The rising sun soon gave us a dreadful prospect of our situation, and the loss, or rather iceification, of the vessel; for being closed in on every side with castles of ice during the night, she was absolutely frozen over and buried in such a manner that we could behold her under our feet, even in the central solidity of the island. Having debated what was best to be done, we immediately cut down through the ice, and got up some of the cables of the vessel, and the boats, which, making fast to the island, we towed it with all our might, determined to bring home island and all, or perish in the attempt. On the summit of the island we placed what oakum and dregs of every kind of matter we could get from the vessel, which, in the space of a very few hours, on account of the liquefying of the ice, and the warmth of the sun, were transformed into a very fine manure; and as I had some seeds of exotic vegetables in my pocket, we shortly had a sufficiency of fruits and roots growing upon the island to supply the whole crew, especially the bread-fruit tree, a few plants of which had been in the vessel; and another tree, which bore plum-puddings so very hot, and with such exquisite proportion of sugar, fruit, &c., that we all acknowledged it was not possible to taste anything of the kind more delicious in England: in short, though the scurvy had made such dreadful progress among the crew before our striking upon the ice, the supply of vegetables, and especially the bread-fruit and pudding-fruit, put an almost immediate stop to the distemper.

We had not proceeded thus many weeks, advancing with incredible fatigue by continual towing, when we fell in with a fleet of Negro-men, as they call them. These wretches, I must inform you, my dear friends, had found means to make prizes of those vessels from some Europeans upon the coast of Guinea, and tasting the sweets of luxury, had formed colonies in several new discovered islands near the South Pole, where they had a variety of plantations of such matters as would only grow in the coldest climates. As the black inhabitants of Guinea were unsuited to the climate and excessive cold of the country, they formed the diabolical project of getting Christian slaves to work for them. For this purpose they sent vessels every year to the coast of Scotland, the northern parts of Ireland, and Wales, and were even sometimes seen off the coast of Cornwall. And having purchased, or entrapped by fraud or violence, a great number of men, women, and children, they proceeded with their cargoes of human flesh to the other end of the world, and sold them to their planters, where they were flogged into obedience, and made to work like horses all the rest of their lives.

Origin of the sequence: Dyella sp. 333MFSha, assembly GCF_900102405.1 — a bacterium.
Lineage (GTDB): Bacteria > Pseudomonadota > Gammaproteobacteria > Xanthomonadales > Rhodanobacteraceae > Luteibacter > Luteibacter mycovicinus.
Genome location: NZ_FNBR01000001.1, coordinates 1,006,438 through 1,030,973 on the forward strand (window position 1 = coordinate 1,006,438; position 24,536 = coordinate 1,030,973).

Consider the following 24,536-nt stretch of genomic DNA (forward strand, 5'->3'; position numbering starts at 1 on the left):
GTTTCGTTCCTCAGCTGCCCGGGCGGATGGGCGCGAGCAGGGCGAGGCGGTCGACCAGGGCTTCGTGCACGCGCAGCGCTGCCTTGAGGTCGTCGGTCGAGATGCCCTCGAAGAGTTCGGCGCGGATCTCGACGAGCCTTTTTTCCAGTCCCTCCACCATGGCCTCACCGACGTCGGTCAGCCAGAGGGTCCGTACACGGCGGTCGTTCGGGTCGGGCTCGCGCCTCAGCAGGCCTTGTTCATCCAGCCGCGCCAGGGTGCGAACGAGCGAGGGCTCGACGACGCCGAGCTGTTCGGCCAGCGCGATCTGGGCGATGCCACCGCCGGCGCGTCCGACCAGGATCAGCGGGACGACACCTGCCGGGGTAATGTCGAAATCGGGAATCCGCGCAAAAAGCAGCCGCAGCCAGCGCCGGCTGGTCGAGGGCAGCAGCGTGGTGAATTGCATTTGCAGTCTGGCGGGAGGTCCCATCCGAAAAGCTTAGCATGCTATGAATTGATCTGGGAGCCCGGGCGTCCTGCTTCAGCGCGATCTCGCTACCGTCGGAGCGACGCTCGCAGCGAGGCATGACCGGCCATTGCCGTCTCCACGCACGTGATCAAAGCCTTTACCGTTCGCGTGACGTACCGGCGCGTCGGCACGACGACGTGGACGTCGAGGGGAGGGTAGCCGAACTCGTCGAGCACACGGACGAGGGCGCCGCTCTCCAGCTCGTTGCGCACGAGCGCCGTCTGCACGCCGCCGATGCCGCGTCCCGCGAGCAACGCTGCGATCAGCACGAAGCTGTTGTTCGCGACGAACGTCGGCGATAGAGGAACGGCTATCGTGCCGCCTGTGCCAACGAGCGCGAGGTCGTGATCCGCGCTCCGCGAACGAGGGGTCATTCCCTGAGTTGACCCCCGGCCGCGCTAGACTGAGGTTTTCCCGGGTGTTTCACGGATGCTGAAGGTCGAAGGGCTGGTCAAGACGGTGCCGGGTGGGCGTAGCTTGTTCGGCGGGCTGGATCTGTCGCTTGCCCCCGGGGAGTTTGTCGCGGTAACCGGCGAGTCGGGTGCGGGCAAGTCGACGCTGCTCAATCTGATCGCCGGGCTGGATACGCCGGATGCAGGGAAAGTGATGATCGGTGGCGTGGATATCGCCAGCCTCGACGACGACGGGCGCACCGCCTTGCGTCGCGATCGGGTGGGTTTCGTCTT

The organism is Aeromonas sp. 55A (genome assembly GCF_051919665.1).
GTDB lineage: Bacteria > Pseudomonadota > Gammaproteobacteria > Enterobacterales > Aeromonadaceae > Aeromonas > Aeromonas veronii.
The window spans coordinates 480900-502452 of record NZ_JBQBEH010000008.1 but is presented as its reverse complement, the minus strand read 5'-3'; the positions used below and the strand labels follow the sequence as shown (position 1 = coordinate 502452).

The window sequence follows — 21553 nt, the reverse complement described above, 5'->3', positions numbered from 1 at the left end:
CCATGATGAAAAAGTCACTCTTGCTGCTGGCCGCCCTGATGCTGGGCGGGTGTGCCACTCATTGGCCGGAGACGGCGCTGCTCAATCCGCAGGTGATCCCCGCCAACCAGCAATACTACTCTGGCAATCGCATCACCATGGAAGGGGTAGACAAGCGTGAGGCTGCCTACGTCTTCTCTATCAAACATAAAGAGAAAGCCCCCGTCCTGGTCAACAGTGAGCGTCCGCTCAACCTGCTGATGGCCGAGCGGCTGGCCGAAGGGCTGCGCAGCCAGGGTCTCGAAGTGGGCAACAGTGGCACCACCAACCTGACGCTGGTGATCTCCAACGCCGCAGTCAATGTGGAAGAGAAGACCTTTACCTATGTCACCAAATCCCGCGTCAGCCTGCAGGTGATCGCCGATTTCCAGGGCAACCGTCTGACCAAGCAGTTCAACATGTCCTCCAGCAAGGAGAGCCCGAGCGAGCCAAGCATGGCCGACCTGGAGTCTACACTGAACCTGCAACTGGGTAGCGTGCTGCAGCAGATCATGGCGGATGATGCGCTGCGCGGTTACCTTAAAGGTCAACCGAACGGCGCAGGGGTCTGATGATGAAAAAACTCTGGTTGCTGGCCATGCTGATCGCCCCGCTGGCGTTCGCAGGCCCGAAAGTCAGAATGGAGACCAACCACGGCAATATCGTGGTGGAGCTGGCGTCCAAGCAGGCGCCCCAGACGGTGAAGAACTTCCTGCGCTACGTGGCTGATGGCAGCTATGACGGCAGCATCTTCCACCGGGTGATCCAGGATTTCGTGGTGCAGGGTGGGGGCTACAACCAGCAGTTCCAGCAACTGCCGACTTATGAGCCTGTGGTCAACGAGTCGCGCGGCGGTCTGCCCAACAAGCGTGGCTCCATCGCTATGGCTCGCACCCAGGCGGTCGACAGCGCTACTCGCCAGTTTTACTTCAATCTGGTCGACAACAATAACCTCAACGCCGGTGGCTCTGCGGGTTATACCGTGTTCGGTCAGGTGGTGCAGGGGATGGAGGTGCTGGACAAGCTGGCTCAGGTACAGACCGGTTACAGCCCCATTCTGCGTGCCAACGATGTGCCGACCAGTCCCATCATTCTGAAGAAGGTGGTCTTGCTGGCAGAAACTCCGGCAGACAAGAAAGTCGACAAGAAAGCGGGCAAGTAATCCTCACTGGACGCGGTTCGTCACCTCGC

My blood ran cold at the idea, while every one on the island also expressed his horror that such an iniquitous traffic should be suffered to exist. But, except by open violence, it was found impossible to destroy the trade, on account of a barbarous prejudice, entertained of late by the negroes, that the white people have no souls! However, we were determined to attack them, and steering down our island upon them, soon overwhelmed them: we saved as many of the white people as possible, but pushed all the blacks into the water again. The poor creatures we saved from slavery were so overjoyed, that they wept aloud through gratitude, and we experienced every delightful sensation to think what happiness we should shower upon their parents, their brothers and sisters and children, by bringing them home safe, redeemed from slavery, to the bosom of their native country.